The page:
Should be done every two to three years before mix loses consistency (breaks down). Pot firmly in medium, giving aeration and ample drainage, allowing enough room for two years’ growth. Dendrobiums grow best in pots small for the size of the plant.

And this for Dendrobium Spesifications

Ever green for several years, with thin, tall pseudobulbs, terminal inflorescences, usually appearing in the autumn or twice a year. Species such as Den. affine, Den. bigibum (phalaenopsis), Den. dicuphum and Den. williamsianum. Culture Grow warm year round, 60 F nights, water and fertilize heavily when roots appear from new growth, medium light, reduce water and fertilizer after growth finishes. If a short (three to four week), cooler (55 F) dry rest is given, and then plants are warmed again (60 F mininum), another growth may mature during winter and flower in the spring. Treat this growth as a summer growth cycle. These grow well with phalaenopsis, except for the rest period. Plants will go deciduous if grown too cool and dry.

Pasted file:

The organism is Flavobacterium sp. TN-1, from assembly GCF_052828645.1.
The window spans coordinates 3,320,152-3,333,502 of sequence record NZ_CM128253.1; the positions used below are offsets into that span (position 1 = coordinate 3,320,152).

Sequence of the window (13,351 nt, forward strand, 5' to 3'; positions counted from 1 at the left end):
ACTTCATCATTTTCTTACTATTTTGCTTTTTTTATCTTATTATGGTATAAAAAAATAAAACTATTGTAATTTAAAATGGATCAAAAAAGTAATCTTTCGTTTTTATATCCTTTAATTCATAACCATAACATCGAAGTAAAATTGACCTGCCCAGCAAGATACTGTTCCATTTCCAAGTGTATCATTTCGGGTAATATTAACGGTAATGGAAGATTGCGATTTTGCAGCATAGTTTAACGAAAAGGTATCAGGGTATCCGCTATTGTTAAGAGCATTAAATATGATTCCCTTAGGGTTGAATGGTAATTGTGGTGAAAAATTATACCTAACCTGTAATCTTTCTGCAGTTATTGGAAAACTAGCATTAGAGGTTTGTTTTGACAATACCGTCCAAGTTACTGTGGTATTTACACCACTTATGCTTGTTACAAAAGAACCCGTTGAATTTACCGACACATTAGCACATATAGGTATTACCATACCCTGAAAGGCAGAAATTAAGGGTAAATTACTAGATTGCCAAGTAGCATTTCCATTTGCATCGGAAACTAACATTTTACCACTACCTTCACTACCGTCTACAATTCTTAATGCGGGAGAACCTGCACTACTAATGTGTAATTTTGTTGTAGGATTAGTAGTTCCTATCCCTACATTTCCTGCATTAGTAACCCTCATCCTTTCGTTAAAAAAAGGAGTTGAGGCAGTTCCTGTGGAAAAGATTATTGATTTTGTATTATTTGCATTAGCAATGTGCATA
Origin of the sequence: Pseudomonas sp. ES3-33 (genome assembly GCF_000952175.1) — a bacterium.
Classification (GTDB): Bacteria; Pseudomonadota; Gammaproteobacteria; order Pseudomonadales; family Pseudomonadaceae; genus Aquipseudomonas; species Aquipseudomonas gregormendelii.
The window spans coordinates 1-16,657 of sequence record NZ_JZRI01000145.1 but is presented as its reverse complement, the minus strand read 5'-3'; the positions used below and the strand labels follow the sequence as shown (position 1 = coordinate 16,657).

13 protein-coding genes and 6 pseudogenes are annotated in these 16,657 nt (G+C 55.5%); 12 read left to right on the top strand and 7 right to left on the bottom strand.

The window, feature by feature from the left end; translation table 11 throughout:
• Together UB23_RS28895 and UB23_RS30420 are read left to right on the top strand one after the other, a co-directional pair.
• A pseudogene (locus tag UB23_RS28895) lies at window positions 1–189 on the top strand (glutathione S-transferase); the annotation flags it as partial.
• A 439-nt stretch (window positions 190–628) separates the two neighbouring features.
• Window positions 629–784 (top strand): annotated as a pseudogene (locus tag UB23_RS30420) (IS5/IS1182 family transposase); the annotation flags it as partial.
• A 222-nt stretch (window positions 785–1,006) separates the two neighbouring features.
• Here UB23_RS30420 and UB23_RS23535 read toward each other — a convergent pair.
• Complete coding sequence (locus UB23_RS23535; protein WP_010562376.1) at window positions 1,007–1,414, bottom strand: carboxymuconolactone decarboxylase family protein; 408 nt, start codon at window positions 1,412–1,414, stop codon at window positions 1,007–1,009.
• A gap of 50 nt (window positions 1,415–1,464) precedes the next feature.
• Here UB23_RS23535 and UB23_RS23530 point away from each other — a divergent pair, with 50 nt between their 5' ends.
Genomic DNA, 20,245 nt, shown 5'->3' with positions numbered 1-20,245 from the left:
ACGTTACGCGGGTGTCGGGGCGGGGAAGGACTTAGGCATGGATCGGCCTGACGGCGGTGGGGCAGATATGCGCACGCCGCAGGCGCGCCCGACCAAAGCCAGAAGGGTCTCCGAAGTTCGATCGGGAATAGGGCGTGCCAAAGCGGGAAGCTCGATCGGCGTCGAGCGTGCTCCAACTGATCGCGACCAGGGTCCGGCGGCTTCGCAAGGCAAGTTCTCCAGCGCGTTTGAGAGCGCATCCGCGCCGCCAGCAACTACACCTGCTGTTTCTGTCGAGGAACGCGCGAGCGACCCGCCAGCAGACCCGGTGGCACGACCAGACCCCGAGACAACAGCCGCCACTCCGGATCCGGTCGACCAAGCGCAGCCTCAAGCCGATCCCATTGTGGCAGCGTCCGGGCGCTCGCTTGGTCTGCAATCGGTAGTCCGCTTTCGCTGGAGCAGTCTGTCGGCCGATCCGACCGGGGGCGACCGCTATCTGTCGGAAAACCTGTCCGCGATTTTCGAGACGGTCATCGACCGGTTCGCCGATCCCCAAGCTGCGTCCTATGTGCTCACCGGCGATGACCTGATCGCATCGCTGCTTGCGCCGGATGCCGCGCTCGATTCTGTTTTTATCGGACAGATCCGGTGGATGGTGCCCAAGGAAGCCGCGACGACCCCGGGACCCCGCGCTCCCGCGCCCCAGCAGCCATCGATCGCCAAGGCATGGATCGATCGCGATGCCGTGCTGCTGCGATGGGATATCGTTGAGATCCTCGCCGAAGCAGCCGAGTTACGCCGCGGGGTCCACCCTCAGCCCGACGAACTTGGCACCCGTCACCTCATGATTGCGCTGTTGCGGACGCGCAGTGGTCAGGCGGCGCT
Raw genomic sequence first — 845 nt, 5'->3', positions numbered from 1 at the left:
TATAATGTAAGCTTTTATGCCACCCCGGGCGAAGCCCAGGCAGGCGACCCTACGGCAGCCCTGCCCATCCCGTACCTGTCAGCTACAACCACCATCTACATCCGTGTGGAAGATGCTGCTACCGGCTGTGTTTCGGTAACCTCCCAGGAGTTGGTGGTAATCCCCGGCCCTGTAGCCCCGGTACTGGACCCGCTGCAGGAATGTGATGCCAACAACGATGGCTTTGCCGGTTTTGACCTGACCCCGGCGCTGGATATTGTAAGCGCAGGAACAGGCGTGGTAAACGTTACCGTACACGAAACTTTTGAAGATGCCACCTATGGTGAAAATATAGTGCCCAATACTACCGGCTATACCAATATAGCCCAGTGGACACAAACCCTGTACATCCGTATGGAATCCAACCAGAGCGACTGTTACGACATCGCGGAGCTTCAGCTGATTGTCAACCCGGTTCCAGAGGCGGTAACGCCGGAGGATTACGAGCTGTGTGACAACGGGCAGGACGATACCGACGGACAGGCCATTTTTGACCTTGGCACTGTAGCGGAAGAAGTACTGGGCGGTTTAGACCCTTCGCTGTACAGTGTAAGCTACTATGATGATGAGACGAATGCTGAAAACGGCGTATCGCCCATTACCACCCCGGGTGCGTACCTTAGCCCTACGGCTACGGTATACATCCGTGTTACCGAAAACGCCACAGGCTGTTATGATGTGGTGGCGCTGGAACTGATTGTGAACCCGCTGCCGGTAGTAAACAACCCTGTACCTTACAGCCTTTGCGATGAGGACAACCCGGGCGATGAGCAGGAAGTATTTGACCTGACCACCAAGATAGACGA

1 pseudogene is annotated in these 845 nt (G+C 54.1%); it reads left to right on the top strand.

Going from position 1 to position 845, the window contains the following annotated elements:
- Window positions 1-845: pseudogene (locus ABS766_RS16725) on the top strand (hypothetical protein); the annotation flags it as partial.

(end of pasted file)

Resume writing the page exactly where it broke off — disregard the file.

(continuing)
Spatulata (Antelope Type)
Evergreen for several years. Most are large, vigorous plants with long lasting flowers in summer to several times a year. Species such as Den. antennatum, Den. canaliculatum, Den. discolor, Den. gouldii, Den. johannis, Den. lineale (veratrifolium), Den. stratiotes, Den. strebloceras and Den. taurinum. Culture Warm all year (60 to 65 F nights, 75 to 90 F days), no rest period, can be kept cooler in winter if dry, medium to high light.

Most of the plants are pendulous, with leaves all along the canes that most often drop with on set of cooler, drier weather. One to five flowers per node are borne from the nodes of the leafless canes in mid winter through early spring.
Group 1
Species such as Den. chrysanthum, Den. friedricksianum, Den. nobile and Den. wardianum. Culture Growth period in summer, give warmth, water and fertilize heavily from when roots appear until top leaf appears on canes. Then give high light, little or no water, no fertilizer, cool nights (40 to 50 F). In other words, forget about them.